A Hayastantsi girl was getting married to someone with roots in Karabagh. The music, chosen by the groom, was pure Baku. A Hayastantsi I was sitting close to didn’t appreciate the music. “Let me tell you a story,” he said. “During the war, a group of Karabagh Armenians were brought to a village in Armenia. They were hungry, wounded, lucky to be alive. The villagers took them in. After all, they thought, these were Armenians, being attacked and killed by Turks. One evening, we heard them playing Turkish music. We told them hundreds, thousands of Hayastantsis had gone and fought and died in Karabagh, fought against the Turks, to save part of our homeland...and then asked how they could come here and start playing Turkish music. And what was their answer?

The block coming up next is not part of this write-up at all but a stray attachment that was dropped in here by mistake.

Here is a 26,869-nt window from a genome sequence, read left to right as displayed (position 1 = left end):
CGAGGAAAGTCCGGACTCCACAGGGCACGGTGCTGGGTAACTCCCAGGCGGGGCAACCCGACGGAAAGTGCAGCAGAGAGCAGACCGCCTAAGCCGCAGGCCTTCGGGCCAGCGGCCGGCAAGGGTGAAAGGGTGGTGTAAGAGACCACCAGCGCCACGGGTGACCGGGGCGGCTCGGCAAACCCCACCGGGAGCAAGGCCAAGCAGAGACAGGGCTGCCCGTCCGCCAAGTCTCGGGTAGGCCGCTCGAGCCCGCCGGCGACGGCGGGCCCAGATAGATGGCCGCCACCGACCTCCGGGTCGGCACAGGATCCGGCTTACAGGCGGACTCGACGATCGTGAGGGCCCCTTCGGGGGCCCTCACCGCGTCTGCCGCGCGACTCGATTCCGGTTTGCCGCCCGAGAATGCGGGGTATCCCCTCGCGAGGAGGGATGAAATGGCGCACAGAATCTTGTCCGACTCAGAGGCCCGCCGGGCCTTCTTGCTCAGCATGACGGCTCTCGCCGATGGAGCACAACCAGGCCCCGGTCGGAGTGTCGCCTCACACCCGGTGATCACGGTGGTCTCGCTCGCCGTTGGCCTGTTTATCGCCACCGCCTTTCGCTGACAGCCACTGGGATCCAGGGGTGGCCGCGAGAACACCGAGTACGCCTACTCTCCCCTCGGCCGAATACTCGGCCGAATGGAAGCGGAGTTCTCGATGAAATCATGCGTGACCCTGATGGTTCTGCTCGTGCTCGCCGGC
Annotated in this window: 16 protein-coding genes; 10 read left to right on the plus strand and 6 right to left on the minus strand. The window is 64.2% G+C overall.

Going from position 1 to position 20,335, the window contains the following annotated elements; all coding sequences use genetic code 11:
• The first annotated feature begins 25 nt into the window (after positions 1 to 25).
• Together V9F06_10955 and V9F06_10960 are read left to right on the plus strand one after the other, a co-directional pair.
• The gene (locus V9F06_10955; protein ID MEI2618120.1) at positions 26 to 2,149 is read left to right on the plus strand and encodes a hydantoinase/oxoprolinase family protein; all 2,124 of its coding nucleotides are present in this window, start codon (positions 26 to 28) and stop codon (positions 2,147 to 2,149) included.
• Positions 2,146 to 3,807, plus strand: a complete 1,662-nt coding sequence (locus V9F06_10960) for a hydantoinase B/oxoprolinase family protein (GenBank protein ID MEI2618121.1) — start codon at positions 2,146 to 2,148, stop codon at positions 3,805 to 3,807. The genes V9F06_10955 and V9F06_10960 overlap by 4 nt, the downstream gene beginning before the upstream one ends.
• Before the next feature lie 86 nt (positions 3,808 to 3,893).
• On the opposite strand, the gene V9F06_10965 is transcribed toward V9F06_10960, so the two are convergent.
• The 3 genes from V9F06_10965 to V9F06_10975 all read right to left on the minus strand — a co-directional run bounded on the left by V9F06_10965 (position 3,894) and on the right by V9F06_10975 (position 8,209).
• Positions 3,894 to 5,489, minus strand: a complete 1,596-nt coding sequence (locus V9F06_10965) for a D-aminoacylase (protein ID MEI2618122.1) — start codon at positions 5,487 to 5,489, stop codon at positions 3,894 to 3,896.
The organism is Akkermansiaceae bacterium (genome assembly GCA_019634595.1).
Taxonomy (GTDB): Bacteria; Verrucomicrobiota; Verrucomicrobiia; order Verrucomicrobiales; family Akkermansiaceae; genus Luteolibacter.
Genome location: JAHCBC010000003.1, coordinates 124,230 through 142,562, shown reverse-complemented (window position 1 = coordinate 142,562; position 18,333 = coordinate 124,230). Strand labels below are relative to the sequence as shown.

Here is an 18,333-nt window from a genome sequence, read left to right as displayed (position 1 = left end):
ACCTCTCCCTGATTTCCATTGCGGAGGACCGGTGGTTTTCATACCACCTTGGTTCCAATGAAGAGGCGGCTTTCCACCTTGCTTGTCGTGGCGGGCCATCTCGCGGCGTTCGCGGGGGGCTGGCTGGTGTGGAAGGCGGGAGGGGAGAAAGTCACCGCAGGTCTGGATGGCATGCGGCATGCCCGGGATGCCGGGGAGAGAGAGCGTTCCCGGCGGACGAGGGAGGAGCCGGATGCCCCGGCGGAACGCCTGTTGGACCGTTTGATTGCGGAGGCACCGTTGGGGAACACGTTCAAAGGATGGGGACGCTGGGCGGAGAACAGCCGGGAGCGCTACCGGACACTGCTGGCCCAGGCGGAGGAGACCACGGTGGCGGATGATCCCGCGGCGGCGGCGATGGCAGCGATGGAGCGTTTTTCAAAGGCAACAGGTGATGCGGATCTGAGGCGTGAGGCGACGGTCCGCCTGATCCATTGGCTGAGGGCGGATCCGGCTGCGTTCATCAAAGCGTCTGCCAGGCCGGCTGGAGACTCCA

“They said, ‘You Hayastantsis started all this. We were fine with the Turks, in Karabagh and Baku. We got along with them well. We were living fine. Then you disturbed everything, started this war...’ after which a fight started, barely broken up before blood was spilled. These are the Karabaghtsis. They won’t change. They got along with the Turks all those years, intermarried, broke bread, everything, and aren’t about to change.”
Another Hayastantsi started arguing with someone in the groom’s family about the music. It wasn’t a pretty scene. To the Hayastantsi’s complaints, the groom’s family member said, “Why should we play your music all night...why can’t we play our music?”
Interesting in all this was that the groom and his family are hardcore Dashnaks. When one was asked how a Dashnak could be such a fan of Turkish/Baku music, he simply answered, “Why not?”
The Hayastantsi shook his head in disbelief...